unLTD pay a visit to the team at Vice Press, a South Yorkshire-based company who are licensed by some of the world’s biggest studios to create bespoke alternative movie posters.

Situated on the edge of Rotherham city centre, a 15-minute drive from the unLTD offices in Kelham Island, you’ll find Vice Press HQ nestled amongst a community of modern offices and industrial spaces at Bizspace, Bradmarsh Business Park.

Step inside what may seem at first glance a fairly innocuous unit and you’ll enter a film-lovers paradise. Decorating the walls are striking alternative movie posters depicting some of the world’s most famous titles, ranging from cult classics and big blockbusters to indie favourites and brand-new releases.

Vice Press

That’s what Vice Press do: produce unique, officially licensed art prints of your favourite films, TV shows and comic books. Founders James Henshaw and Matt Ferguson founded the business in 2015 after James approached artist Matt while the latter was selling artworks at a convention in Leeds.

“We just got talking,” Matt tells us. “There were a few meetings in the pub and I was like, ‘I’m fed up of not being able to do the posters that I want to do.’ James wrote for a few online blogs featuring artists and some movie websites, so when he told me that he had this plan to start this up as a business, I was completely on board with it.”

Beginning in humble fashion out of James’ home garage in Retford, they shored up a business plan and started approaching studios with their pitch. The first major licence was granted by Rebellion A/S, the studio behind the famous 2000 AD  comics, and there’s a wonderfully menacing Judge Dredd poster observing proceedings in the kitchen area to confirm this.

Vice Press

Once the foundations were laid, the duo found that their self-described yin and yang personalities served their fortunes well: James provides the organisation, structure and perhaps a more natural inclination towards being commercially minded; whereas Matt’s more chaotic approach unleashes bursts of creativity and wacky ideas while also providing a valuable artist perspective on proceedings.

“Our interests when it came to pop culture and films were already quite aligned, which is obviously helpful,” says James. “We do have very different skill sets, but I think they blend together quite well too. Getting on together helps; being diplomatic and reaching compromises is another reason it has worked well so far. We can rein each other in that way.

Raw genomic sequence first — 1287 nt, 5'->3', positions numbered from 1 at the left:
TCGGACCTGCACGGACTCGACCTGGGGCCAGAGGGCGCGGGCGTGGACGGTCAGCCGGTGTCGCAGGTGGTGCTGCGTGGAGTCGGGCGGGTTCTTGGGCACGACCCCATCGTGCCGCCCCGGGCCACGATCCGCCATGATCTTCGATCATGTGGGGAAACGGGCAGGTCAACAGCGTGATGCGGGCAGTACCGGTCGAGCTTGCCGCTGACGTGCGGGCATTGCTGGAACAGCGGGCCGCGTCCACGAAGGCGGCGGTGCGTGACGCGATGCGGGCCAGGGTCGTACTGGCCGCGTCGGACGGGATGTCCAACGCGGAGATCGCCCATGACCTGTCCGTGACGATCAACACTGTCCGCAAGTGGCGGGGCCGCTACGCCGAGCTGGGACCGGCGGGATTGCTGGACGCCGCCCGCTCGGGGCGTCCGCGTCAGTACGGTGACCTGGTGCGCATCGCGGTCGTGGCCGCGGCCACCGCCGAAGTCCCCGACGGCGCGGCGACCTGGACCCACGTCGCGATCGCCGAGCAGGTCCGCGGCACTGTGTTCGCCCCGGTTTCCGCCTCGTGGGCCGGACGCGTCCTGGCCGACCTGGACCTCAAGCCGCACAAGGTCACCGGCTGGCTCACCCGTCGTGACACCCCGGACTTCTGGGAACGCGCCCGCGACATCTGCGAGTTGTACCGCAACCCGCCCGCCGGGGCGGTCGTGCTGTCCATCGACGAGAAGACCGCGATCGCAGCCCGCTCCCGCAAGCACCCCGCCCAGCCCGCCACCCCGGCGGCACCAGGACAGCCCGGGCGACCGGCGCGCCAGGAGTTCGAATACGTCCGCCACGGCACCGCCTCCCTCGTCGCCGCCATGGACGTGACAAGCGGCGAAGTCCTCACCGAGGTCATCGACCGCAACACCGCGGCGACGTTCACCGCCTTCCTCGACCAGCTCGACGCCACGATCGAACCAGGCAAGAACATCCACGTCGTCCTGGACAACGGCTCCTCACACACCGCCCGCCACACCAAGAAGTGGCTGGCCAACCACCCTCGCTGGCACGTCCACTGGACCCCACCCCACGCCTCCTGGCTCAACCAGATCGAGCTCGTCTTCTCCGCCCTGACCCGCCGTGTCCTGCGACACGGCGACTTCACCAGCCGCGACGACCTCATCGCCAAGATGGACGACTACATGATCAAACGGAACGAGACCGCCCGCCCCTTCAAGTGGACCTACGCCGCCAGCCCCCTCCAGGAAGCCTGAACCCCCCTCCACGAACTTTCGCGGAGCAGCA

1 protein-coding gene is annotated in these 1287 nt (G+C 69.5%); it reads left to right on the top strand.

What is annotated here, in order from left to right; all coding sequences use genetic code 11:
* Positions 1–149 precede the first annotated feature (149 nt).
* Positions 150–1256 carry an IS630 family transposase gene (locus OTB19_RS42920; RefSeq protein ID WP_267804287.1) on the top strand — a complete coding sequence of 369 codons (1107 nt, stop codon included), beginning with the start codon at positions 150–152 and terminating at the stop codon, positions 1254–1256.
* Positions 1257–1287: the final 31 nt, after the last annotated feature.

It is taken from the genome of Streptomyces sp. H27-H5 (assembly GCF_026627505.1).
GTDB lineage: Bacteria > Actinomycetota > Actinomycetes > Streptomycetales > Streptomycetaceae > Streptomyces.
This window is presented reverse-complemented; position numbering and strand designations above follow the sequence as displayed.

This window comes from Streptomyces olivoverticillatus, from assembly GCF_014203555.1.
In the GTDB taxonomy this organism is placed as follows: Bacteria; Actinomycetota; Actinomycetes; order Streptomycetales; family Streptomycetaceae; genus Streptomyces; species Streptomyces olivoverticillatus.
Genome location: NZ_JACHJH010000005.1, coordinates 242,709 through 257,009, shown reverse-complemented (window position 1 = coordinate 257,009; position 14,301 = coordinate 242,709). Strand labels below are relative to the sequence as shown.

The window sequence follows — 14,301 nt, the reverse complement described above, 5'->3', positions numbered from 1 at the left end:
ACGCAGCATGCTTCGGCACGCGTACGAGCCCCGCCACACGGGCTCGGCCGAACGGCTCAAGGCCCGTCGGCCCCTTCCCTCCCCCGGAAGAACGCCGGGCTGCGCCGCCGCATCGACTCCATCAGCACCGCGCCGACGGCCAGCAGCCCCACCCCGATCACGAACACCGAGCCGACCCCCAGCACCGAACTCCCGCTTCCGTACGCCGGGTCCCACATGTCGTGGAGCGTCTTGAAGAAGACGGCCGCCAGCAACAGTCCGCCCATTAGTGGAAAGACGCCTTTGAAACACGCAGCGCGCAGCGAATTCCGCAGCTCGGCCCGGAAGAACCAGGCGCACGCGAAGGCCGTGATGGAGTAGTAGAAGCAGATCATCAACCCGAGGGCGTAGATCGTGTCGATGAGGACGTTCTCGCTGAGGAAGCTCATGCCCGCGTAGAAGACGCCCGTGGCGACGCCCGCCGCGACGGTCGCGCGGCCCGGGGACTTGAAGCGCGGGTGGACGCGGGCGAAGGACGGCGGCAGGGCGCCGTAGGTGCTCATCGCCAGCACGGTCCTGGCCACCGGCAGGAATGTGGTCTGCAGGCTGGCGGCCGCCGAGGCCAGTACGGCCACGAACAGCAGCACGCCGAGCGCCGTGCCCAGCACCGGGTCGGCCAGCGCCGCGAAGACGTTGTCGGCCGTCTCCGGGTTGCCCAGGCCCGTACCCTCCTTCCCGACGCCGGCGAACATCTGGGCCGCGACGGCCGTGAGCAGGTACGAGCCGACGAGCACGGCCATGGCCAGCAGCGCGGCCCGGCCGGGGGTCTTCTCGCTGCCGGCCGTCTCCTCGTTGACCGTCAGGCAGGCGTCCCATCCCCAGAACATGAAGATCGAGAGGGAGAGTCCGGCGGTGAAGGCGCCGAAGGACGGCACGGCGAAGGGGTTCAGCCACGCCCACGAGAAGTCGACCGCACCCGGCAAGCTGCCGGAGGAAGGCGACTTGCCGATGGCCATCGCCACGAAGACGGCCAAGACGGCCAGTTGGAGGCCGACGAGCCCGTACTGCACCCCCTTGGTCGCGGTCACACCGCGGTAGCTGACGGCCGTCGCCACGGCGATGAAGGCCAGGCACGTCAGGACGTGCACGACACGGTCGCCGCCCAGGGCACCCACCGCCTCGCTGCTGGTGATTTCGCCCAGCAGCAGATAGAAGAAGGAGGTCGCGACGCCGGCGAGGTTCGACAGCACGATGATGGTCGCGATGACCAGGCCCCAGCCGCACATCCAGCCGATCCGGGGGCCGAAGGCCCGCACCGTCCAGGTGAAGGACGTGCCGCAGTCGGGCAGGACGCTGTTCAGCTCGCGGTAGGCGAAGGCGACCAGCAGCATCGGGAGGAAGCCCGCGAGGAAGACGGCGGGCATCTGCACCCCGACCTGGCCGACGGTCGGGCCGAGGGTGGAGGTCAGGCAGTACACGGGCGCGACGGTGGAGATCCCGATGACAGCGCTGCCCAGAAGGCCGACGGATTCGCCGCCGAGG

“But then again, if one of us is really passionate about doing something, we don’t really inhibit each other. Of course, about 90% of what we do has to be commercially justifiable, but that’s not to say we can’t lean into a personal passion every now and again.”

Vice Press

In its eight-year history, Vice Press has been licensed by some of the most illustrious studios in the industry including the likes of Studio Canal, Warner, Marvel, Paramount Studios and 20th Century Fox. James puts down a lot of the success down to a holy trinity of Matt’s artistic prowess, a robust business plan and tenacity when it comes to getting their pitches out there.

A rise in the popularity of alternative movie posters over this side of the pond has seen their market shift from being mostly US-based back to the UK – which was the original goal – and they now work with a wide pool of like-minded artists and printers to create their products, each one a bespoke design. Almost a decade of steady growth has seen them move from garage to a disused steel factory office in Attercliffe (which Matt claims was definitely haunted), later moving across to Bizspace Rotherham and, after a bit of moving around, eventually settling on a ground floor unit for their office and poster packing space.

Vice Press

A key aspect of their popularity was finding a niche. Rather than looking to appeal to art collectors who purchase original artworks for often eye-boggling amounts, Vice Press create high-end but accessible products for movie fans that would look just as good in someone’s living room as they would a cinema hallway.

Matt explains: “I’ve always said that I’m not making posters for people who collect posters; I’m making posters for people who like the thing the posters are about. So, if I make a Jaws poster, it’s for the people who like that film, and not really for the hardcore collectors out there. It’s allowed us to open what we do up to more people.”


You May Also Like